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How Four Friends From South Jersey Plan To Change The Way America Eats

Photo credit: UnitedHealthcare/HomeGrown Farms

Photo credit: UnitedHealthcare/HomeGrown Farms

When Philadelphia magazine and UnitedHealthcare asked Philadelphia’s aspiring entrepreneurs to propose their most innovative ideas there was no telling who, or what, would come forward to win “The Pitch.” But from dozens of forward-thinking hopefuls, the panel of investors and industry leaders narrowed their choice to one team with one clear plan for the city’s next big business opportunity. Through each round of presentations and hardball questions, one group stood apart from the pack: HomeGrown Farms.

The team of four includes Chief Executive Officer Parth Chauhan, Chief Operations Officer Zeel Patel, Chief Science Officer Pranav Kaul and financial growth planner Raghav Garg. All grew up together in Camden County, New Jersey and are first-generation immigrants, their parents being from India. And from competing to see who could sell the most candy bars to classmates to running their own hydroponic urban farm, it’s clear that they were determined to start their own business together.

But the HomeGrown team’s mission is about much more than business–it’s about impact.

“We have a strong, local goal,” says Kaul. “Our goal is to serve the local community and speak to the issues city councilmen have discussed regarding food deserts.”

Food deserts are urban areas where fresh food and affordable groceries are scarce and, despite its geographical location in “the Garden State” Camden City is one of the driest.

So, after graduating college Chauhan, Patel, Garg and Kaul banded funds together, bought a storage container in Pennsauken and began their mission to bring fresh food to the people who need it most in their community.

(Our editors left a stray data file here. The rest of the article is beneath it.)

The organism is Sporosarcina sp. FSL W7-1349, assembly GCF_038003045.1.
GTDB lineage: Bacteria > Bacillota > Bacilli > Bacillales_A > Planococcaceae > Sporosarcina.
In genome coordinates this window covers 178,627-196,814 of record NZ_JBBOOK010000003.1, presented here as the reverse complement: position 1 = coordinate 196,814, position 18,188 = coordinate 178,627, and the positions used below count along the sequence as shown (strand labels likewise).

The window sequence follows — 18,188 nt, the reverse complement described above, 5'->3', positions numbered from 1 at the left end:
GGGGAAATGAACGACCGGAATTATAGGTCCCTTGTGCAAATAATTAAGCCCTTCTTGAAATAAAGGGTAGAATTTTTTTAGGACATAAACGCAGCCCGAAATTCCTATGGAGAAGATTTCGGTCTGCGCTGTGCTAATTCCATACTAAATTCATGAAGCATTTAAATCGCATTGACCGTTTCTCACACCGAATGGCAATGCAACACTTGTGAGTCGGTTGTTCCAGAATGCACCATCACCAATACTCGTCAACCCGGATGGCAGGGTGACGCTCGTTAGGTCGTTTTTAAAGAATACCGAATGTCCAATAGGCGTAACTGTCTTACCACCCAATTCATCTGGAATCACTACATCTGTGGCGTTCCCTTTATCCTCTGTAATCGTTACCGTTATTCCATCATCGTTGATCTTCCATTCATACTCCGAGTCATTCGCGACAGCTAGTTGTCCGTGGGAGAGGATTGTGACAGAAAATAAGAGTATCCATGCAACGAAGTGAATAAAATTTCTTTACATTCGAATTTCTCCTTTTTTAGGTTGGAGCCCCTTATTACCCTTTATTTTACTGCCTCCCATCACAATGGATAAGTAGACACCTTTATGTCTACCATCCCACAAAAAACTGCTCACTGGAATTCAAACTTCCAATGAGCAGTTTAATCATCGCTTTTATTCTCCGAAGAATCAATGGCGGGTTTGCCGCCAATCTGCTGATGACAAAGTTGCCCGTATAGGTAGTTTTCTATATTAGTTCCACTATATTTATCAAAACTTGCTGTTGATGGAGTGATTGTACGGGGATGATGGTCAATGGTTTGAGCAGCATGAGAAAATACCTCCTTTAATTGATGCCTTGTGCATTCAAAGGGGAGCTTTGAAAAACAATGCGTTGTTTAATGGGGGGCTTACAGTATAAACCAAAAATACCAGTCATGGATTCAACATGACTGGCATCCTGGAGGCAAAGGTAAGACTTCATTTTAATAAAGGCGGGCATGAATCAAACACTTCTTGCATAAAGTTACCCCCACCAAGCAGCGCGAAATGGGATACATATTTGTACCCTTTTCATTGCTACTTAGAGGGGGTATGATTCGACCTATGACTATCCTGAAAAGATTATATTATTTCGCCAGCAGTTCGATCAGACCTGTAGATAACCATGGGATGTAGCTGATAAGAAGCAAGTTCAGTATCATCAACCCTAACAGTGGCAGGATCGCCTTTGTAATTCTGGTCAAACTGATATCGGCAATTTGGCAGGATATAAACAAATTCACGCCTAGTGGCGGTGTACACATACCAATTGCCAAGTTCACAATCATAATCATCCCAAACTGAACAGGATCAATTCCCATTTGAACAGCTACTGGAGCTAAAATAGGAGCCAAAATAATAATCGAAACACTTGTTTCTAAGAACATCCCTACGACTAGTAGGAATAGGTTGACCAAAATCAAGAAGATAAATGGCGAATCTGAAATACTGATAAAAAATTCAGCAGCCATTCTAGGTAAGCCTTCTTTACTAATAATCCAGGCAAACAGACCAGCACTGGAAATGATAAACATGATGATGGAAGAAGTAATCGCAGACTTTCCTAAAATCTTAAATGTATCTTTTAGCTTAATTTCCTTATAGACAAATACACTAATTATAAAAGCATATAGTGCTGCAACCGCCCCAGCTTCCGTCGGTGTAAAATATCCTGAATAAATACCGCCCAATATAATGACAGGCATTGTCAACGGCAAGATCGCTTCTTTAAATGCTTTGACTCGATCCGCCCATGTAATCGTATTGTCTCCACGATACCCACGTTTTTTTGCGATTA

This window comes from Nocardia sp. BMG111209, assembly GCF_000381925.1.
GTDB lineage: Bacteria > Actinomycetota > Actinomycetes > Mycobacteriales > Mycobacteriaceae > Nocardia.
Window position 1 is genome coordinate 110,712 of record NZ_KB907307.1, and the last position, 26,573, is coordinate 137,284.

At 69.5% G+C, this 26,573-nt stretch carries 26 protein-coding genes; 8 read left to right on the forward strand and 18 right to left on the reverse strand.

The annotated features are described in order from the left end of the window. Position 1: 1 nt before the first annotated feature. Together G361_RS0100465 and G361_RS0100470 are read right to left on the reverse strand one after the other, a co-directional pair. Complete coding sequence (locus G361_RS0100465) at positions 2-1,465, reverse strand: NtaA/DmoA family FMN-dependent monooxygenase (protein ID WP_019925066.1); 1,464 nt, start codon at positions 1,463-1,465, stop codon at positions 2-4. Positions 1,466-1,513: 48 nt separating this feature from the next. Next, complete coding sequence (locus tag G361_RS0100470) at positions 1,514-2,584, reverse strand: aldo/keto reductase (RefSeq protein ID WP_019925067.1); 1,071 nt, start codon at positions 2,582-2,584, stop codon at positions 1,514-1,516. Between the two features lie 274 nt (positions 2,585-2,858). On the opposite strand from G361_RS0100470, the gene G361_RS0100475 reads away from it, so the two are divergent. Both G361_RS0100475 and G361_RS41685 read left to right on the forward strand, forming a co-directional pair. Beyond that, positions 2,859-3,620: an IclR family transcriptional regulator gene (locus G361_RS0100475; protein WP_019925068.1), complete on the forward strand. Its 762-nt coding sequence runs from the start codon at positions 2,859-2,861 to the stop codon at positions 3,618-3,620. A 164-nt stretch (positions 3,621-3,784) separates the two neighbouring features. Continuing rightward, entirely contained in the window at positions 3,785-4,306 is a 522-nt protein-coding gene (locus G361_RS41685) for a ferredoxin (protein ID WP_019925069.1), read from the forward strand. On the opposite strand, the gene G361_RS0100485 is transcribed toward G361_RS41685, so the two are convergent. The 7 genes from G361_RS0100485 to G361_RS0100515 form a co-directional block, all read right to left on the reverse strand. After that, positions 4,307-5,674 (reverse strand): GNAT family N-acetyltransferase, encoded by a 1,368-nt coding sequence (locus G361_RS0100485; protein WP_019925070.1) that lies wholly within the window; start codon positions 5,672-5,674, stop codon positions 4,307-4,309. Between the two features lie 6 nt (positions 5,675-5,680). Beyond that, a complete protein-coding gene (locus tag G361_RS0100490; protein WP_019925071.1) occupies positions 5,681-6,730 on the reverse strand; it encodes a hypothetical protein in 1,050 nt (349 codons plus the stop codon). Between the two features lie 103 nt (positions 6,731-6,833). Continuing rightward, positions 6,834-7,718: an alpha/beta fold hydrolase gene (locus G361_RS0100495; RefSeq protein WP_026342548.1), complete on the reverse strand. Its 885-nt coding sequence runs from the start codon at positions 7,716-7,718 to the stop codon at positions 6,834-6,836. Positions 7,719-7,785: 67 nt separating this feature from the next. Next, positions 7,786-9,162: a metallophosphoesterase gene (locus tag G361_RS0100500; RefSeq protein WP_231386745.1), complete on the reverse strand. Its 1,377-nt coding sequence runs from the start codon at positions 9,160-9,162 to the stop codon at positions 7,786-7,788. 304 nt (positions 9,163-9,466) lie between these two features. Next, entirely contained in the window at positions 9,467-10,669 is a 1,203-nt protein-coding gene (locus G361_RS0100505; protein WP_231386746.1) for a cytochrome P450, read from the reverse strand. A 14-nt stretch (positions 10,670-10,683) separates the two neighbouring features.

“Grow Local, Eat Local,” is their simple motto and it’s the simplicity and clearness of their business’s mission that made HomeGrown Farms stand above their competition to win The Pitch. That, and of course, the fact that their product is deliciously crisp lettuce and produce.

“People understand food,” says Chauhan. “They can see the problem we’re trying to solve and visualize what we’re saying.”

The Pitch panel agreed, HomeGrown Farms has an incredible way of innovating not only food and water conservation but also employing people and engaging them with how food policy impacts their health.

“All judges, across the board, could see the problem they’re trying to solve is universal,” says Dakota Crow, director of innovation research and development and entrepreneur in residence at Optum, UnitedHealth Group. “They [HomeGrown Farms] are great entrepreneurs, who presented a universal problem with a compelling solution.”

That’s what drew UnitedHealth to award HomeGrown Farms with a prize package and 8-week mentorship to help support continuing their innovative product. The team was also given the once-in-a-lifetime chance to tour UnitedHealth Group’s Optum headquarters in Minneapolis and work with professionals on creating a sustainable business plan–a resource many startup companies would jump at the chance to take.

“We started out a bit haphazardly,” says Patel. “So being able to tour a big business like UnitedHealthcare and see the tools they use, how we can use them now and 10 to 15 years from now, helped us see where our business is going forward.”

In their next steps, HomeGrown plans to use their prize money and experience to purchase new LED lights for their plants and expand their growing space from Pennsauken to Camden City. Their hope is to not only bring food to the community but also employment opportunities for aspiring growers like themselves.

These early steps for HomeGrown Farms are the beginning of major innovation in changing the way food is produced as well as the quality of life it provides for low-access communities. Which is why UnitedHealth Group is proud to support entrepreneurs who are just as committed to making a difference as they are.

“Early success and opportunities are the keys to the success of local businesses and startups,” says Crow.

His advice for aspiring entrepreneurs could be applied to any and all aspects of the way people go about even their daily life: “Be thoughtful, find a team, be mindful of the advice you take, be passionate and, most importantly, be relentless.”

Teamwork, collaboration and fostering new ideas not only spark innovation, they keep it aflame to make our world brighter. To learn more about how UnitedHealth Group celebrating Philadelphia’s local innovators visit uhc.com/phillyinnovation.